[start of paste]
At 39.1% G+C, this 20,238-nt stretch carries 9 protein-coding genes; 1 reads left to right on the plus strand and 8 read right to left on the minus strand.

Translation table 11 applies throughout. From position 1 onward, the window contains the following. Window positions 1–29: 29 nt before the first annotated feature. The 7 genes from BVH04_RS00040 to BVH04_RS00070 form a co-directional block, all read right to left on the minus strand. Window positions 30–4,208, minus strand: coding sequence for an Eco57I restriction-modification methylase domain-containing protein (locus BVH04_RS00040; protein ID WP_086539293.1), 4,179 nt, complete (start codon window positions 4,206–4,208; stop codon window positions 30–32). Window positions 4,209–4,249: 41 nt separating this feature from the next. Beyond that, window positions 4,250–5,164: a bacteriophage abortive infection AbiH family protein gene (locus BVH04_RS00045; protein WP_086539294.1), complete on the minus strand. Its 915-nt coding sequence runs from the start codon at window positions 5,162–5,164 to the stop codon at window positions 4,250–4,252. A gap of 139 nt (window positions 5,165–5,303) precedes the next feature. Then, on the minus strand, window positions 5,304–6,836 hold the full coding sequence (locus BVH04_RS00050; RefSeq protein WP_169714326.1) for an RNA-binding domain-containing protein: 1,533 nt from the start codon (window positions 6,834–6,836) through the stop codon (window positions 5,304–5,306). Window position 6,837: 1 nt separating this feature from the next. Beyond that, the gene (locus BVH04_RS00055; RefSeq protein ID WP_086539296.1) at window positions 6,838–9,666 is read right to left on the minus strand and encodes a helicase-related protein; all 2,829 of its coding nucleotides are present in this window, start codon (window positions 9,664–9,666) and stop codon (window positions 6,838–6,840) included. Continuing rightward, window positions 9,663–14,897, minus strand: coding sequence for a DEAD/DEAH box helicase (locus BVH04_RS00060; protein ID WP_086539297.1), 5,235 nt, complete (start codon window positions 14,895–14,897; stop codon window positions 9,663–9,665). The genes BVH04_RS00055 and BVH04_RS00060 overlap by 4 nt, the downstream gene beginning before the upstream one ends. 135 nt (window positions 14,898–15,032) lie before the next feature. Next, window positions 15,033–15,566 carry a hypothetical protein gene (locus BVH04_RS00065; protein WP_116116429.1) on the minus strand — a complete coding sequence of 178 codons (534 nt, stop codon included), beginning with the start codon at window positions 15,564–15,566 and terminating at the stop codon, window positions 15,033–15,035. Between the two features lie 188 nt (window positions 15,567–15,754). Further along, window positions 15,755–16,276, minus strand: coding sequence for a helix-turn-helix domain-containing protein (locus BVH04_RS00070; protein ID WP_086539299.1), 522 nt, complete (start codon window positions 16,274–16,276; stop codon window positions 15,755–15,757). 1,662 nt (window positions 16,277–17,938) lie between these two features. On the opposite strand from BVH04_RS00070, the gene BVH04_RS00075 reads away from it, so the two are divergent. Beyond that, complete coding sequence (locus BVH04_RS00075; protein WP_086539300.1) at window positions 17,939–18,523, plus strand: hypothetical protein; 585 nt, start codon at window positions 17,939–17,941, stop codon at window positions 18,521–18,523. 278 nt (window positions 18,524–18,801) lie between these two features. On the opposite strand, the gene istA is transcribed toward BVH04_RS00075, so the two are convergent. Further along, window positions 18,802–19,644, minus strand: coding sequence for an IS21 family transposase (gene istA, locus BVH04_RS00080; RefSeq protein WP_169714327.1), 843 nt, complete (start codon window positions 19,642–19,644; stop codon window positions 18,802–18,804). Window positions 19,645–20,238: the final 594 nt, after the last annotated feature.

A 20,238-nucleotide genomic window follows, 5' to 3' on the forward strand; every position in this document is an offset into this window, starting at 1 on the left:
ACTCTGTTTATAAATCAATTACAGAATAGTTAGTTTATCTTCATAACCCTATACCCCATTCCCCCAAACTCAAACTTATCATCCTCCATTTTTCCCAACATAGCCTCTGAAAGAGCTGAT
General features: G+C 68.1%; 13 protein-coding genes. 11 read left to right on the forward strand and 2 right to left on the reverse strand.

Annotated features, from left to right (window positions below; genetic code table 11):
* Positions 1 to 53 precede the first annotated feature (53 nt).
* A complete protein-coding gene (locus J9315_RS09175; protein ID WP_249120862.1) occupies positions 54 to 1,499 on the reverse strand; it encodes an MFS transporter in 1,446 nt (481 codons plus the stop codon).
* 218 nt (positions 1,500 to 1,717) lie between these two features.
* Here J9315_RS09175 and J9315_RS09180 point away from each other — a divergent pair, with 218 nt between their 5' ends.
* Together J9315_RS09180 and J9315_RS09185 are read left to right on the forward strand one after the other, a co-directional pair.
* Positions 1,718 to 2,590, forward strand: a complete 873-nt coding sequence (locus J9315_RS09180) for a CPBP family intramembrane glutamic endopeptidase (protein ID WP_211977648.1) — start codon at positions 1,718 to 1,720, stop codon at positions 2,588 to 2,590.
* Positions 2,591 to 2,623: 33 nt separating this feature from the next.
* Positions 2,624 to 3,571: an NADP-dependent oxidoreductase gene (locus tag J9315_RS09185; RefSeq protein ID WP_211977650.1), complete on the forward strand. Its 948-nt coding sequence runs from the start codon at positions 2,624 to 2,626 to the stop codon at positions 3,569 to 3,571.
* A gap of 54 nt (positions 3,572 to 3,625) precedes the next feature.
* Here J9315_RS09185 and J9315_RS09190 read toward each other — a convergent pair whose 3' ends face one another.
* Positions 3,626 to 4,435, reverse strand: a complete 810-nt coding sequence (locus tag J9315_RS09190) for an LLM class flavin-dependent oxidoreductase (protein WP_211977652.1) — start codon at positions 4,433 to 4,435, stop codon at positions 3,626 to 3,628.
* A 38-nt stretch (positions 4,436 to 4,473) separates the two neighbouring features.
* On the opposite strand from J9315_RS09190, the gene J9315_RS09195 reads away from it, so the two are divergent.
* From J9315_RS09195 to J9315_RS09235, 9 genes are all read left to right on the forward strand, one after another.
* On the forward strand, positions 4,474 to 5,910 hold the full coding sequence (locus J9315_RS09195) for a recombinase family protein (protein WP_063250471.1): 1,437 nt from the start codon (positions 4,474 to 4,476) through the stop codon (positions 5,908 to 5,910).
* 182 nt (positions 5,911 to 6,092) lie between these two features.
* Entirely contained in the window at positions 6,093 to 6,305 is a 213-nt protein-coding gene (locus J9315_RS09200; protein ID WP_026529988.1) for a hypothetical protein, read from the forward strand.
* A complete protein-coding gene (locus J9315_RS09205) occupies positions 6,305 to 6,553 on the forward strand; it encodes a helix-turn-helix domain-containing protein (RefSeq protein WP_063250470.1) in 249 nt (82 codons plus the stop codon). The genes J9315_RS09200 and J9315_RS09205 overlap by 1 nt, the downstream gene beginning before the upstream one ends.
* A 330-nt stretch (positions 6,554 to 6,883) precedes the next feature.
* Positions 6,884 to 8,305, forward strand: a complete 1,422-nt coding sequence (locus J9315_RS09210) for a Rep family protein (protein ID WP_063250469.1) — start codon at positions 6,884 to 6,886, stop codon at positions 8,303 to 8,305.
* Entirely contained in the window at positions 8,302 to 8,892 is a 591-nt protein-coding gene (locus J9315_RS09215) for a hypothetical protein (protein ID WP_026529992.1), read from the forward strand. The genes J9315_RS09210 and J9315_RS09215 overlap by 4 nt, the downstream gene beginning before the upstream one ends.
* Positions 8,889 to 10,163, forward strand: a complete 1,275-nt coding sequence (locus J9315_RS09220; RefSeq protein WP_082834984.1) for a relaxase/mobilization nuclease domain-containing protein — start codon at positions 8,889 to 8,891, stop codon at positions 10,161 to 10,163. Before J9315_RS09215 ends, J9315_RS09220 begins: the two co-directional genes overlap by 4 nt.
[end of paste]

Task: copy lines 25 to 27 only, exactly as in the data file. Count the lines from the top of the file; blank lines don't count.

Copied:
* A 330-nt stretch (positions 6,554 to 6,883) precedes the next feature.
* Positions 6,884 to 8,305, forward strand: a complete 1,422-nt coding sequence (locus J9315_RS09210) for a Rep family protein (protein ID WP_063250469.1) — start codon at positions 6,884 to 6,886, stop codon at positions 8,303 to 8,305.
* Entirely contained in the window at positions 8,302 to 8,892 is a 591-nt protein-coding gene (locus J9315_RS09215) for a hypothetical protein (protein ID WP_026529992.1), read from the forward strand. The genes J9315_RS09210 and J9315_RS09215 overlap by 4 nt, the downstream gene beginning before the upstream one ends.